How to Use Double-Pointed Knitting Needles
Ready to expand your knitting repertoire? Take on double-pointed needles (DPNs), which are a practical choice for knitting in the round. These needles are distinguished by having points on either end-that means no stopper for your stitches-and are often used for knitting in the round.
While single-pointed needles are packaged in pairs, double-pointed needles come in sets of four or five. Although most knitters will use four double pointed needles for a project, you can opt for a fifth needle when you need extra circumference. They come in a range of sizes from 4 inches (for knitting gloves and mittens) to 5 or 6 inches (for knitting socks) and 8 inches (for knitting hats, sweaters, and larger items).
Double-pointed needles are used to knit in the round for items that are too small for circular needles. For instance, when you knit a glove on circular needles, the stitches comprising of the glove's fingers become so tight that they cannot be worked around the circular needles. At that stage, it's best to switch to double-pointed needles.
How to Knit with Double-Pointed Needles
Cast on the stitches onto the first needle, plus one extra. Slip this extra stitch to the second needle and continue by casting on the stitches onto your last needle. With the remaining needle, knit the first cast-on stitch. Place a stitch marker at the first stitch in order to keep track of the beginning of the round. Continue knitting in the round, slipping the marker before beginning each round.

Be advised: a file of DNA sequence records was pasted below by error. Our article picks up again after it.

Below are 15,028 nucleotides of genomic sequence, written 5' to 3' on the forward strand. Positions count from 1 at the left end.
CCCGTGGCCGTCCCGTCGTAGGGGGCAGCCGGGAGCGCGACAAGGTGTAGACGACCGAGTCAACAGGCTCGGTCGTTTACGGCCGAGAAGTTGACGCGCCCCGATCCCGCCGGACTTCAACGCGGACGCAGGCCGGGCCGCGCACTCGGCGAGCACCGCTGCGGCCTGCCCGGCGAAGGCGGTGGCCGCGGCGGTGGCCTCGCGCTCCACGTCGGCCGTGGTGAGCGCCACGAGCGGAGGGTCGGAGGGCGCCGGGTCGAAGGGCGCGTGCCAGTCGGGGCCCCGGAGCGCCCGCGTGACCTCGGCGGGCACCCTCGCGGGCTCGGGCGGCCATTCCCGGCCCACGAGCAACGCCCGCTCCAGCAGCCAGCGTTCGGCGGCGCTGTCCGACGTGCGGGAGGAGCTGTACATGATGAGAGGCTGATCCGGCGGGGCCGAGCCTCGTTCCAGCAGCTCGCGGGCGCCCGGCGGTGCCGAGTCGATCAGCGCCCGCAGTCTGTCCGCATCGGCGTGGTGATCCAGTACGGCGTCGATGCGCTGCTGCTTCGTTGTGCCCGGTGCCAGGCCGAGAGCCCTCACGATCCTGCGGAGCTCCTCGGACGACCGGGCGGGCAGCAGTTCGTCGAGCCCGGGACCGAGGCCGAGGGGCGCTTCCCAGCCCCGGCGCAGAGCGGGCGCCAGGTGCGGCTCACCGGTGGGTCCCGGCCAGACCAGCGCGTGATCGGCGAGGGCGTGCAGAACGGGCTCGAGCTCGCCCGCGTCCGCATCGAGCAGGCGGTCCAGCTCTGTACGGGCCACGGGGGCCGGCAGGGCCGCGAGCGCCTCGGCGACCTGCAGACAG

When working with double-pointed needles, divide the stitches evenly over three or four needles. The last needle is used to knit the stitches. When your knitting is joined on three needles, they form a triangle. When your knitting is joined on four needles, they form a square. Be sure to keep an even tension when working from one needle to the next in order to avoid ladders. A ladder is a gaping column of stretched stitches that usually forms when your tension is looser at the point where you switch from one needle to the next than for stitches in the rest of the round. (You can avoid ladders by tightening the first and second stitch when you switch needles.) What's more, if you find that your stitches slip off the needles as you work, switch to longer double-pointed needles or circular needles.
When knitting on double-pointed needles, the right side of the work always faces you. As a result, stitch patterns appear different when knit in the round than knit flat. But for projects that are designed with this tool-socks, sweaters, and hats-the backside is unseen and, therefore, isn't of consequence.
This type of knitting needle-and the technique of knitting in the round-can be intimidating at first practice. But with time and trial, you will develop consistency in your knitting and your confidence in working with double-pointed needles will grow strong.
Feeling inspired? Watch how to knit a pair of cozy mittens: